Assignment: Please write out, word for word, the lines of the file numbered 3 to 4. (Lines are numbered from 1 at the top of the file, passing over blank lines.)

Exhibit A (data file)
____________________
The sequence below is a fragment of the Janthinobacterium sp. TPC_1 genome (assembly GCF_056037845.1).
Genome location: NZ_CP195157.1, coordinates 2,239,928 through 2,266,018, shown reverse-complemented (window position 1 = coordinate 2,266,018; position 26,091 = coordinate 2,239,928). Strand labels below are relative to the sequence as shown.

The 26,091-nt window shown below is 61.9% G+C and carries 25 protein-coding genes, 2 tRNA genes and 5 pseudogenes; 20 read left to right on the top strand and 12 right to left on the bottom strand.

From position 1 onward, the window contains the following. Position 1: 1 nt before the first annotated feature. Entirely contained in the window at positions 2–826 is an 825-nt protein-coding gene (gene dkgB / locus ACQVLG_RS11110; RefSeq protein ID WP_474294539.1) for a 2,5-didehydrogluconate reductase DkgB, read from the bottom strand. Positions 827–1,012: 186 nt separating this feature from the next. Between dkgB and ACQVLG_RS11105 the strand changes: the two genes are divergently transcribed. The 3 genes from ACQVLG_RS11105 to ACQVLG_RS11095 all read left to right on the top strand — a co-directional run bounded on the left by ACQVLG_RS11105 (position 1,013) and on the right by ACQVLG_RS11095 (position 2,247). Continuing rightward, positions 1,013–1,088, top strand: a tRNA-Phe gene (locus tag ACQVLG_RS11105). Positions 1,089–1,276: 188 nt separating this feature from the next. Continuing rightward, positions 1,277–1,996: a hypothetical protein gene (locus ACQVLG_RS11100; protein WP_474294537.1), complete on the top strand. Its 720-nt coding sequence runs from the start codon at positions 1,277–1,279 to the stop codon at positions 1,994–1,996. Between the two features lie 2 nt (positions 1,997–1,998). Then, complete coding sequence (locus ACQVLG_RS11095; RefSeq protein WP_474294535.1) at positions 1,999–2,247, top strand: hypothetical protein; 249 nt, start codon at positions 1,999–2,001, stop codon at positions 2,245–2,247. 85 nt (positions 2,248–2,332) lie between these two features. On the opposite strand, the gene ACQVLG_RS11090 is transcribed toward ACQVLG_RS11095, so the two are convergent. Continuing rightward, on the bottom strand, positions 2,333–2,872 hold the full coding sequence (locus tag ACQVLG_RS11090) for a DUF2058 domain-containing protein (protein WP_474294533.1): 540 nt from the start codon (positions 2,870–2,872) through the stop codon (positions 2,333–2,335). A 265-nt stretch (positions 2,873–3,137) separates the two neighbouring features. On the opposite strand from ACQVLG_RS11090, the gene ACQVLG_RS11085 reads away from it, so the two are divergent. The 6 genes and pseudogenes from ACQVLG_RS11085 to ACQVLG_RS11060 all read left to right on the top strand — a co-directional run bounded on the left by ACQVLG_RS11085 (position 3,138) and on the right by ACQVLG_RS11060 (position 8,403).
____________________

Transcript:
The 26,091-nt window shown below is 61.9% G+C and carries 25 protein-coding genes, 2 tRNA genes and 5 pseudogenes; 20 read left to right on the top strand and 12 right to left on the bottom strand.

From position 1 onward, the window contains the following. Position 1: 1 nt before the first annotated feature. Entirely contained in the window at positions 2–826 is an 825-nt protein-coding gene (gene dkgB / locus ACQVLG_RS11110; RefSeq protein ID WP_474294539.1) for a 2,5-didehydrogluconate reductase DkgB, read from the bottom strand. Positions 827–1,012: 186 nt separating this feature from the next. Between dkgB and ACQVLG_RS11105 the strand changes: the two genes are divergently transcribed. The 3 genes from ACQVLG_RS11105 to ACQVLG_RS11095 all read left to right on the top strand — a co-directional run bounded on the left by ACQVLG_RS11105 (position 1,013) and on the right by ACQVLG_RS11095 (position 2,247). Continuing rightward, positions 1,013–1,088, top strand: a tRNA-Phe gene (locus tag ACQVLG_RS11105). Positions 1,089–1,276: 188 nt separating this feature from the next. Continuing rightward, positions 1,277–1,996: a hypothetical protein gene (locus ACQVLG_RS11100; protein WP_474294537.1), complete on the top strand. Its 720-nt coding sequence runs from the start codon at positions 1,277–1,279 to the stop codon at positions 1,994–1,996. Between the two features lie 2 nt (positions 1,997–1,998). Then, complete coding sequence (locus ACQVLG_RS11095; RefSeq protein WP_474294535.1) at positions 1,999–2,247, top strand: hypothetical protein; 249 nt, start codon at positions 1,999–2,001, stop codon at positions 2,245–2,247. 85 nt (positions 2,248–2,332) lie between these two features. On the opposite strand, the gene ACQVLG_RS11090 is transcribed toward ACQVLG_RS11095, so the two are convergent. Continuing rightward, on the bottom strand, positions 2,333–2,872 hold the full coding sequence (locus tag ACQVLG_RS11090) for a DUF2058 domain-containing protein (protein WP_474294533.1): 540 nt from the start codon (positions 2,870–2,872) through the stop codon (positions 2,333–2,335). A 265-nt stretch (positions 2,873–3,137) separates the two neighbouring features. On the opposite strand from ACQVLG_RS11090, the gene ACQVLG_RS11085 reads away from it, so the two are divergent. The 6 genes and pseudogenes from ACQVLG_RS11085 to ACQVLG_RS11060 all read left to right on the top strand — a co-directional run bounded on the left by ACQVLG_RS11085 (position 3,138) and on the right by ACQVLG_RS11060 (position 8,403).